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Archive for April, 2016

Did you know?

Most employers are familiar with the classes of people or characteristics that are protected from discrimination—race, color, religion, sex, national origin, age, citizenship, genetic information, and military status. But some of these categories have broadened in scope in recent years. In particular, the definition of sex has been expanding significantly over the years through decisions by the Equal Opportunity Commission as well as through case law . EEOC decisions come about when an employee lodges a complaint against an employer and the EEOC hears the case itself, resulting in an Agency ruling that will inform future actions and decisions by the EEOC. Though the EEOC decisions are not

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Unconscious Bias in the Workplace

In an effort to create more diversity-friendly workplaces, tech giants like Google and Facebook have been training employees to recognize their unconscious biases. As the term implies, these biases are below the surface, unintended, and often undesired. They’re implicit rather than explicit. Explicit biases are evident in what people say and do, and chances are those who have such prejudices are aware of them. The manager who talks negatively about “the millennials” knows she holds the younger generation in low regard. The person who uses racist slurs doesn’t try to hide his dislike of other races. The executive who believes women shouldn’t be in leadership roles avoids recommendi

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FLSA Exempt Employee Minimum Salary Changes: Doing the Math

Batten Down the Hatches! As you have probably heard, the Department of Labor is planning to dramatically raise the minimum salary requirement for employees to qualify as exempt under the “White Collar Exemptions.” It’s possible this new minimum will be as high as $50,440, which could impact nearly five million employees. The threshold could certainly be lower when announced, but for the sake of this article—and for being over-prepared, rather than under—we’ll assume the $50,440 number will hold. These new rules could be announced as early as this month. It’s also possible that, if the final rule is not announced in the next couple of months, Congress could take action that wou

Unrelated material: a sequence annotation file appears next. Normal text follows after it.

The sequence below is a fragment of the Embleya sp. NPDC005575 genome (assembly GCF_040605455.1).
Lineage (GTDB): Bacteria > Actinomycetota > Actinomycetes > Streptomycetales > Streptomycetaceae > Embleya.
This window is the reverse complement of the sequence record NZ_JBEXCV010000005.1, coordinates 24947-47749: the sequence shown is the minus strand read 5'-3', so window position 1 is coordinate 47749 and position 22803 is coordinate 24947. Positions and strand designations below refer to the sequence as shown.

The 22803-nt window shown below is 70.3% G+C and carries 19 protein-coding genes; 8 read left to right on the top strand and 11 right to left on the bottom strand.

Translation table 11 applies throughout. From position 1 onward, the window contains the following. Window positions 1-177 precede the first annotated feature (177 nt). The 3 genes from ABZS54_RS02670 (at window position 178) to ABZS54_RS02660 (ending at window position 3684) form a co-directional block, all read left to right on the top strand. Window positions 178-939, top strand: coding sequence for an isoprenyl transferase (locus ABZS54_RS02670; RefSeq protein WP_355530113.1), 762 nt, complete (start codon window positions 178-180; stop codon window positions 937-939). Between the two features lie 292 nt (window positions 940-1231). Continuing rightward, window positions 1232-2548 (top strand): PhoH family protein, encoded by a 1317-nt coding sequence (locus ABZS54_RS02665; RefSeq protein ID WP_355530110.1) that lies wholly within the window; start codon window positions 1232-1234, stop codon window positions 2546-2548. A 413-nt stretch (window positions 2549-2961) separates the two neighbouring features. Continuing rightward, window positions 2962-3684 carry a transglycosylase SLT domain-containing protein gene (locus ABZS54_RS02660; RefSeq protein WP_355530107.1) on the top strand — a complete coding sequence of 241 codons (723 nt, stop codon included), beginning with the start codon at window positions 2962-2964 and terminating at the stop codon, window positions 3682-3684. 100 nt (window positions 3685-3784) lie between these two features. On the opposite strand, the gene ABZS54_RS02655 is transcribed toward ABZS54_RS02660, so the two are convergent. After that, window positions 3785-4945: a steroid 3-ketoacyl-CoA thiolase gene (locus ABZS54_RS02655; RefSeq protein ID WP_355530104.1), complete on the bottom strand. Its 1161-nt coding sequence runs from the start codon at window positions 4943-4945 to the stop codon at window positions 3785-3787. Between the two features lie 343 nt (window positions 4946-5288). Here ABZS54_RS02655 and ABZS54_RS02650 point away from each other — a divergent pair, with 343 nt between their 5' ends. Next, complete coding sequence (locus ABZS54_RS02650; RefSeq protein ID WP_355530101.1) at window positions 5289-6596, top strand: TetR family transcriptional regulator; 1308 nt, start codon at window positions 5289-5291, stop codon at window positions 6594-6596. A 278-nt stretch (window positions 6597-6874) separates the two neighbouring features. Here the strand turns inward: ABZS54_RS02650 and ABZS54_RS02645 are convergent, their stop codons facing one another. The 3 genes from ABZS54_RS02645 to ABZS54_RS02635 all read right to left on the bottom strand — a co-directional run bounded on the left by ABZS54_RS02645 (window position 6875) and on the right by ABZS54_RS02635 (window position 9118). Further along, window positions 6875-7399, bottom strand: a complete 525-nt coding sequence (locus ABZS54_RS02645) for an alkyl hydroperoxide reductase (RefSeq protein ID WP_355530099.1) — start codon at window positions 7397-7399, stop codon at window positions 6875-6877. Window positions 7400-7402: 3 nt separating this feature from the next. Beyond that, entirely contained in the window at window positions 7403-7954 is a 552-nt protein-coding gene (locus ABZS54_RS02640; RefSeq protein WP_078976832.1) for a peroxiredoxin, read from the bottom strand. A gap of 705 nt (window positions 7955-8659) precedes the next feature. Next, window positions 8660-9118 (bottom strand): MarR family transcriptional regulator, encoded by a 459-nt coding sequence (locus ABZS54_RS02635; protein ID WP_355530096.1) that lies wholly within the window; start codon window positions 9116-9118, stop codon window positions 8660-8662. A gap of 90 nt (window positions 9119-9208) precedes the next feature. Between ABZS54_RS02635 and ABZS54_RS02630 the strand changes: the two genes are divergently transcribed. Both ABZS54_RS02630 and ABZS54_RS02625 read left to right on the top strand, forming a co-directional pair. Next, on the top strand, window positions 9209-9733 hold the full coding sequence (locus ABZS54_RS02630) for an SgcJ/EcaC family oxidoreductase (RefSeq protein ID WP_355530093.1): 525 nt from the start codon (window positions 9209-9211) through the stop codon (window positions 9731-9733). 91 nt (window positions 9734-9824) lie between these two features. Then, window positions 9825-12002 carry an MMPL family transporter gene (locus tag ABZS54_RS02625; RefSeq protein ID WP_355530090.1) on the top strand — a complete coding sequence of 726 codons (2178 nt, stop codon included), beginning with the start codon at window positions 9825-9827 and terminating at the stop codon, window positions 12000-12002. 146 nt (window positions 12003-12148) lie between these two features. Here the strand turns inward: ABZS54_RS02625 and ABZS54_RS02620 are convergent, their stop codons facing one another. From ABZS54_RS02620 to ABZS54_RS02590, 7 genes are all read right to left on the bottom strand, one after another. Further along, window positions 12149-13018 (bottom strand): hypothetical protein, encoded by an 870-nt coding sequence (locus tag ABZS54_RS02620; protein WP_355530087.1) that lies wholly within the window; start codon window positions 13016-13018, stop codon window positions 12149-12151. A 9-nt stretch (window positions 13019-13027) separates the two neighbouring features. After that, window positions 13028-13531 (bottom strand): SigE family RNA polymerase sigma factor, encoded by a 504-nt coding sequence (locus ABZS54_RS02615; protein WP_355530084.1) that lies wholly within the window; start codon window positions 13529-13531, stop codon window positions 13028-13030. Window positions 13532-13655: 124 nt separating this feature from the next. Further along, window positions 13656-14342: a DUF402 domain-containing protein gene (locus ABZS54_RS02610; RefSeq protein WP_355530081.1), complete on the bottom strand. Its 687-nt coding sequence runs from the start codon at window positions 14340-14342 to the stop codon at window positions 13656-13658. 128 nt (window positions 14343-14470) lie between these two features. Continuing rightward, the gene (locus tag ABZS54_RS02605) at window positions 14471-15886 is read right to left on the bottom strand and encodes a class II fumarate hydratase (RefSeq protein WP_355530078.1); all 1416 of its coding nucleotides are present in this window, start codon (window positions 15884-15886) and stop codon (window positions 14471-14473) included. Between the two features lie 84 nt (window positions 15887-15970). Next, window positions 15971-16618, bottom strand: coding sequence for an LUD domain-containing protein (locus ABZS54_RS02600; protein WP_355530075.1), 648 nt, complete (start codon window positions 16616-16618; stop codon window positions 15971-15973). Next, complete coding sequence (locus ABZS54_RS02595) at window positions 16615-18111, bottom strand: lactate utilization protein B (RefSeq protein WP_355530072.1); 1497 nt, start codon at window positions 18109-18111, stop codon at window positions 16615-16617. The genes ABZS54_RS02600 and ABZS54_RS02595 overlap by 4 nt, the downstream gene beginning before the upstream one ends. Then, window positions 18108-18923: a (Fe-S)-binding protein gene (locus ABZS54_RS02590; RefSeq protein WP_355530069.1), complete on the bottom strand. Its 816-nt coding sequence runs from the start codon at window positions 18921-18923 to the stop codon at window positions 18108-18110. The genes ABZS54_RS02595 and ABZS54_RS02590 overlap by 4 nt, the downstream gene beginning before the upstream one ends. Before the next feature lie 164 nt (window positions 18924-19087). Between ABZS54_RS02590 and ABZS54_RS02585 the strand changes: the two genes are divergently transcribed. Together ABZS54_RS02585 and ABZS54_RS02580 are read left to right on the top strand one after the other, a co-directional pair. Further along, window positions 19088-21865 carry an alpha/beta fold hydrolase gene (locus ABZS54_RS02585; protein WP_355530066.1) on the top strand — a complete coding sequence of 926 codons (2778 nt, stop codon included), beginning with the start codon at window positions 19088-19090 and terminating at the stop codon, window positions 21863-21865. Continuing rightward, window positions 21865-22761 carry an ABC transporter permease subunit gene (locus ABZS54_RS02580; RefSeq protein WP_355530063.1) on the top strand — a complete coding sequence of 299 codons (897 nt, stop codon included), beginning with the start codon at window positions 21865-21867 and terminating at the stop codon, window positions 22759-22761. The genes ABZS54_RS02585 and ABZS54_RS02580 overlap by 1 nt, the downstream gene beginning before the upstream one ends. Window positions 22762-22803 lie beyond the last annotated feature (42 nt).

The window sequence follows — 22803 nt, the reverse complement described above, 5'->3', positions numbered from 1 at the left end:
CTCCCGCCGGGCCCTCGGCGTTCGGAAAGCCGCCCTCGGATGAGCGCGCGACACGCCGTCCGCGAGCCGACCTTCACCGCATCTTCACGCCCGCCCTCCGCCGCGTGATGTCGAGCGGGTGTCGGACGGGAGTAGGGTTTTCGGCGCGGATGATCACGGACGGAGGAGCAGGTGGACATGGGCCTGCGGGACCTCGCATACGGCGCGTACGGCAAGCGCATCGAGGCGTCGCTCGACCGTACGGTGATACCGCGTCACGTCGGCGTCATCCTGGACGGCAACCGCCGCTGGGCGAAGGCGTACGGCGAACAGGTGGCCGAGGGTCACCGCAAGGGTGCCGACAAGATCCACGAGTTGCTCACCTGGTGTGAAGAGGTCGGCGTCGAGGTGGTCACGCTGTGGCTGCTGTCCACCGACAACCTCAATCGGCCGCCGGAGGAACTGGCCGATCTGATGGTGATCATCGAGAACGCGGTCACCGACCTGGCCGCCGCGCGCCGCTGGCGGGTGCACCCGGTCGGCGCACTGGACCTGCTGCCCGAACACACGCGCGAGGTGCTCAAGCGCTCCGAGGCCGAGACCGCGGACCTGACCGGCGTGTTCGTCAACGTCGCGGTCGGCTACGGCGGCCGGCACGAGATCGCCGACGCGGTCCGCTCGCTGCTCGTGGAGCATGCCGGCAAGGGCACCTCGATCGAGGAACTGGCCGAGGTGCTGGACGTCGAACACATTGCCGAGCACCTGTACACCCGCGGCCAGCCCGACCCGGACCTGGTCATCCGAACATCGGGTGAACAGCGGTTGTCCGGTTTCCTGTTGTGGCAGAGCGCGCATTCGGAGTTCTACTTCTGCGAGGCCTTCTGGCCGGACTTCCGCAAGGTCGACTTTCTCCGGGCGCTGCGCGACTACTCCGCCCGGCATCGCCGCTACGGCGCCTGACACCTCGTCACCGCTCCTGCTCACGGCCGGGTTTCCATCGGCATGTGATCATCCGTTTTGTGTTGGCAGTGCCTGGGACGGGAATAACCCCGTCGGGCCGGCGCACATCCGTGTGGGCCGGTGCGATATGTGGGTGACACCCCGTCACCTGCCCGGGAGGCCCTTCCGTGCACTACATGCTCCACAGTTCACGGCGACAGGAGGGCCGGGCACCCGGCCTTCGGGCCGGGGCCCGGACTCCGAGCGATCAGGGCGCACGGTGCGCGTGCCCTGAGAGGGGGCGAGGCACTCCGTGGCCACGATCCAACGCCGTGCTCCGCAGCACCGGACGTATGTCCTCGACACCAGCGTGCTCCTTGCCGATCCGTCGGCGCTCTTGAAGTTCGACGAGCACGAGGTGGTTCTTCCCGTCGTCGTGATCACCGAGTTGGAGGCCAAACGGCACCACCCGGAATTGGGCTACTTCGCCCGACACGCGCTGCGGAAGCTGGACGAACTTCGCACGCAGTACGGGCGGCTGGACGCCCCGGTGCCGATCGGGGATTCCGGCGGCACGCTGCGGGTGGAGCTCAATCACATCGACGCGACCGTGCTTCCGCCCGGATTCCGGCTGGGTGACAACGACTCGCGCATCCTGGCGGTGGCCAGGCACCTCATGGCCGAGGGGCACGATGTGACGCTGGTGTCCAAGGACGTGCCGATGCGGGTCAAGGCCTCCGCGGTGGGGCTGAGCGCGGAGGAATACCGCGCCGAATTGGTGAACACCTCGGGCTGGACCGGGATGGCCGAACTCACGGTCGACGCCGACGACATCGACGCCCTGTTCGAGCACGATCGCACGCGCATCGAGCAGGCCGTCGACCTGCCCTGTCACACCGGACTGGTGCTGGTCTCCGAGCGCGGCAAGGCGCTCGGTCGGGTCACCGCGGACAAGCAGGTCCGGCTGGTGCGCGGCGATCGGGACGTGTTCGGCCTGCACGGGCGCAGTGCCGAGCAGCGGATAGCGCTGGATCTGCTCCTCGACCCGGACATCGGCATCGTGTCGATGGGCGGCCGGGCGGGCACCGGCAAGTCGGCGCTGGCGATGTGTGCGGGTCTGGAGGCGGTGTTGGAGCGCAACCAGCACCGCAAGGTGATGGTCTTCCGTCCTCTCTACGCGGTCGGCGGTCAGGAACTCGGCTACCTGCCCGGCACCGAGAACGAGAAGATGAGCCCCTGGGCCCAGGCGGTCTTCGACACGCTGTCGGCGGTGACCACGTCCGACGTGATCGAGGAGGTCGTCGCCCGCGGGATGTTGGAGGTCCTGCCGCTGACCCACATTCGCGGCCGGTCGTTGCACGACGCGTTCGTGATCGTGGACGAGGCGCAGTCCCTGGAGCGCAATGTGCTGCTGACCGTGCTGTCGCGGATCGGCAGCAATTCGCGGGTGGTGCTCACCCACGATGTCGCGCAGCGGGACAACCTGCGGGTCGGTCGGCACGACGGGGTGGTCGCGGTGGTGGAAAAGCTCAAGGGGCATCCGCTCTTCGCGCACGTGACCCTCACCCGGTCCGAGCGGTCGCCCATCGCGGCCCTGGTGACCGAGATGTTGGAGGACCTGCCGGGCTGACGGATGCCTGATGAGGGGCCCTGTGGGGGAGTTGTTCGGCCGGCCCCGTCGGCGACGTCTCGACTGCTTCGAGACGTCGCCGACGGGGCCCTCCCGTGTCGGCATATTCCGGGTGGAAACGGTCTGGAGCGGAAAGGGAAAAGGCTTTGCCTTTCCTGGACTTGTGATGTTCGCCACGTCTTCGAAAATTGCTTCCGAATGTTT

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Ninth Circuit Rules on Tip Pooling: No Mandated Sharing With Back-of-House

A three-judge panel of the Ninth Circuit Court of Appeals recently released a 2-1 decision that would essentially outlaw tip pooling arrangements in which tips are required to be shared with employees who do not usually receive them. Such employees would generally include dishwashers, cooks, and janitors. The ruling affects employers in Alaska, Arizona, California, Hawaii, Idaho, Montana, Nevada, Oregon, and Washington. The question at issue was whether the Department of Labor (DOL) has the authority to enforce rules related to tip pooling if the employer does not take a tip credit (it is undisputed that the DOL can regulate if the employer does take a tip credit). The court ruled that the

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